The Mystery of the Disappearing Chair: The Commission Finds an Explanation for an Unexplained Accident

In every case, a claimant is required to prove two things by a preponderance of the evidence: (1) that their accident occurred in the course of their employment and (2) that their injury was caused by some condition of the employment that put them at greater risk of injury than the general public. In Virginia Workers’ Compensation 101, employers, attorneys, adjusters, and claims administrators learned that simple acts of walking, bending, and standing – without more – were not compensable and should be denied. Similarly, if an injured worker could not explain what caused their accident, their claim should be denied not compensable because they failed to meet their burden of establishing a relationship between work and their injury.

In the recent case of Dawit v. SP Plus Corporation, VA00001708797 (Mar. 17, 2021), the Commission called into question these foundational principles of Virginia workers’ compensation law. In Dawit, an employee was injured when she fell while trying to sit down in a chair at her desk. The injured worker described standing up to greet her supervisor immediately prior to the incident. As she went to sit back down, the chair was not where she thought it was and she fell on her buttocks. The record established that the claimant was not sure if the chair had moved and, if it did, she was not certain what had caused the chair to move. After a hearing, the Deputy Commissioner held that the claimant “failed to prove that the accident was caused by any work-related risk or significant work-related exertion.”

On appeal, the Deputy Commissioner’s Opinion was reversed and remanded in a 2-1 split decision. In reversing the Deputy Commissioner’s Opinion, the majority seemed to rely upon philosophical musings rather than decades of case law precent. They wrote “[n]ot every fact in human transactions can be corralled within the boundaries of observation and perception.” They then went on to quote Albert Einstein’s thoughts about the intersection between quantum physics and reality before concluding that they could infer from the facts and their own “common sense” that the claimant’s injury arose out of the employment.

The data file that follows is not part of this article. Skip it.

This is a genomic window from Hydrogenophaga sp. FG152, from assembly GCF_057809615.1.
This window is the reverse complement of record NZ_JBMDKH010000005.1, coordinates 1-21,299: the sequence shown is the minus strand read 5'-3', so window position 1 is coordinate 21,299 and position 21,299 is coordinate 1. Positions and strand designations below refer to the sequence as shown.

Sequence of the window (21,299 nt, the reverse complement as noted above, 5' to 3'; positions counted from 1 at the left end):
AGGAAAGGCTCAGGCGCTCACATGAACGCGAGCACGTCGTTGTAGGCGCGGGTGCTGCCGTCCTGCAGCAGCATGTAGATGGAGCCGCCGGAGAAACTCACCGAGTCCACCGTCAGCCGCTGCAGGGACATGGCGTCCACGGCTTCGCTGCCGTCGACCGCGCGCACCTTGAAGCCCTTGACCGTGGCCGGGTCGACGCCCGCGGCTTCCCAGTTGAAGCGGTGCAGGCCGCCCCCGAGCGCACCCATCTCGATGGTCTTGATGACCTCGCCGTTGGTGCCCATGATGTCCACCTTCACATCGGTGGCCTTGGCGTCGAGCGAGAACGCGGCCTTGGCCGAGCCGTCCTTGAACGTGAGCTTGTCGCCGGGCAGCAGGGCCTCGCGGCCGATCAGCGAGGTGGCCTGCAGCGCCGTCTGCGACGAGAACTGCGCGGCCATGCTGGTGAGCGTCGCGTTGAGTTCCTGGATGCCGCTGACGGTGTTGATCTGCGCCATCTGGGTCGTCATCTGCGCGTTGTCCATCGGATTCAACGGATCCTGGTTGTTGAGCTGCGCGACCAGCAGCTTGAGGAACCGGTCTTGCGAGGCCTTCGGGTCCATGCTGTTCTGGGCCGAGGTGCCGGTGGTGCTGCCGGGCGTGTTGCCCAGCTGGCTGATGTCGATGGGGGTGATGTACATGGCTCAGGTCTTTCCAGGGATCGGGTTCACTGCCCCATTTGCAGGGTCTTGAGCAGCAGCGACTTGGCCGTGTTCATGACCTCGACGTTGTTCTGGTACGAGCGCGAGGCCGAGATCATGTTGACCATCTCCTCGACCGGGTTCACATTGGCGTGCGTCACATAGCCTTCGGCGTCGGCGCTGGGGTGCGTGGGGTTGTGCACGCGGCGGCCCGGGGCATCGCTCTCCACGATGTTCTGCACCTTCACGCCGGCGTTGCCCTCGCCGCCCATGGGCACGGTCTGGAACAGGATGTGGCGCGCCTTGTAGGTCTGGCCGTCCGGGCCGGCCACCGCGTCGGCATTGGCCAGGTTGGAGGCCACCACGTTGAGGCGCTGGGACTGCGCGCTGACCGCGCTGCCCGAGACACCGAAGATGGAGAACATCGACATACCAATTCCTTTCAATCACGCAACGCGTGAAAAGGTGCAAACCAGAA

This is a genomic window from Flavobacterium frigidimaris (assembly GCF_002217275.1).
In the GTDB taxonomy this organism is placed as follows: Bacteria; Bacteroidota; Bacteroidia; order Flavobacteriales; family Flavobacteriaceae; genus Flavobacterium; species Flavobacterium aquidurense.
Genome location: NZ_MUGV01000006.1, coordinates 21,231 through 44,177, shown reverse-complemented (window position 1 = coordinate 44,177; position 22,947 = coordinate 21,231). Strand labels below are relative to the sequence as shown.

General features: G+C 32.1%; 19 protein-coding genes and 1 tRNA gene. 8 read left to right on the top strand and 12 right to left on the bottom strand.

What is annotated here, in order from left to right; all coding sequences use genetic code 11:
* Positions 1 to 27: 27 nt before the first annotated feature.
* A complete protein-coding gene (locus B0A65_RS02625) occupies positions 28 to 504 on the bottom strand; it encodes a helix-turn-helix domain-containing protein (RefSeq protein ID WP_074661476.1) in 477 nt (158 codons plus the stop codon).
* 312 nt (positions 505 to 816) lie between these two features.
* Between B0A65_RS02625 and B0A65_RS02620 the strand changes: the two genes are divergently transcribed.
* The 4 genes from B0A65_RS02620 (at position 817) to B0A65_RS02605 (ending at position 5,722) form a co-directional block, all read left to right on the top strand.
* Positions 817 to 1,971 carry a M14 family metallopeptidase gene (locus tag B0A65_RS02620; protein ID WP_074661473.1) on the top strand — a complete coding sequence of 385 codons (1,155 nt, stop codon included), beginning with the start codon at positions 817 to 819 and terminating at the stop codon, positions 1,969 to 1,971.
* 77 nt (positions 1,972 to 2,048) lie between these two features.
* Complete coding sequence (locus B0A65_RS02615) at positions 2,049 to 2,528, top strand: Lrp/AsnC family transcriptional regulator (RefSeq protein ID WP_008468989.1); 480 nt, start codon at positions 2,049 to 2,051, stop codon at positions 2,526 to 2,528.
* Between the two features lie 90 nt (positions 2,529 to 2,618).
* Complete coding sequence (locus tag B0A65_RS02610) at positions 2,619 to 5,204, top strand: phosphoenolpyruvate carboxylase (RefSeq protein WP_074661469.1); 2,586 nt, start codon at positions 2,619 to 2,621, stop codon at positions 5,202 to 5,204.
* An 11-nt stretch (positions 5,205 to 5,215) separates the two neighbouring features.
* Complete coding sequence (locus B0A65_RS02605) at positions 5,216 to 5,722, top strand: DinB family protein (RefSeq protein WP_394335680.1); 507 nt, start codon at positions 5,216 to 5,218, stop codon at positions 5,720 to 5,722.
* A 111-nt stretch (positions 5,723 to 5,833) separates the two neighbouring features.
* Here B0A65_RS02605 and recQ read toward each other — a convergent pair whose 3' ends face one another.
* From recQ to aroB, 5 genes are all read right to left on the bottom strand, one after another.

The majority said that they relied upon the undisputed evidence that the claimant stood up, but the chair was not there anymore when she sat down. Thus, they could readily infer that the chair moved and the only reason the chair could have moved is if the claimant bumped it. (Even though the opinion also noted that the chair “moved easily because it was on a hard surface.”)

The case was remanded to the Deputy Commissioner for a determination as to causation of the nature and scope of injuries. A ruling on those issues must be rendered before the defendants can appeal to the Full Commission.

How can employers and carriers evaluate the compensability of a claim when the claimant doesn’t even know how it occurred?

The employer and carrier in Dawit appear to have done everything correctly. Specifically, they obtained a statement from the claimant in which she said that she did not know why, how, or if, the chair moved. Yet, the Commission inferred that the chair moving was related to work. In his dissenting opinion, Commission Rapaport summed up the problem with the majority’s opinion in one sentence “[w]e cannot presume to know what must have happened rather than relying upon what the presented evidence established – or did not establish.”

It is yet to be determined whether Dawit will have long term ramifications on whether an employee has to provide an explanation for their accident. It is possible that this was a unique case because the Full Commission found that there was only one possible explanation. While Dawit makes its way through the courts, we recommend sticking to principle that, if the claimant does not know how their accident happened, then it is an unexplained accident and is, therefore, not compensable.

In each and every case please continue to:

  1. Ask the injured worker if they know what caused their accident. Unexplained accidents are not compensable – for now.
  2. Ask the injured worker if there was more than one thing that could have caused their accident. If there are multiple potential explanations for what caused the accident, Dawit leaves the door open for denial.
  3. Ask the injured worker if they are aware of any defect, substance, or awkward position that distinguished their accident from things that the general public is exposed to.
  4. Identify and speak with as many witnesses to the accident as possible to determine whether the claimant provided an explanation for his/her accident at the time it occurred. We all know that an injured workers’ explanation may change over time.

Click here for the full opinion on Dawit v. SP Plus Corporation.

Should you have any questions about the issues discussed here or other legal issues, please do not hesitate to contact the lawyers at Ford Richardson.

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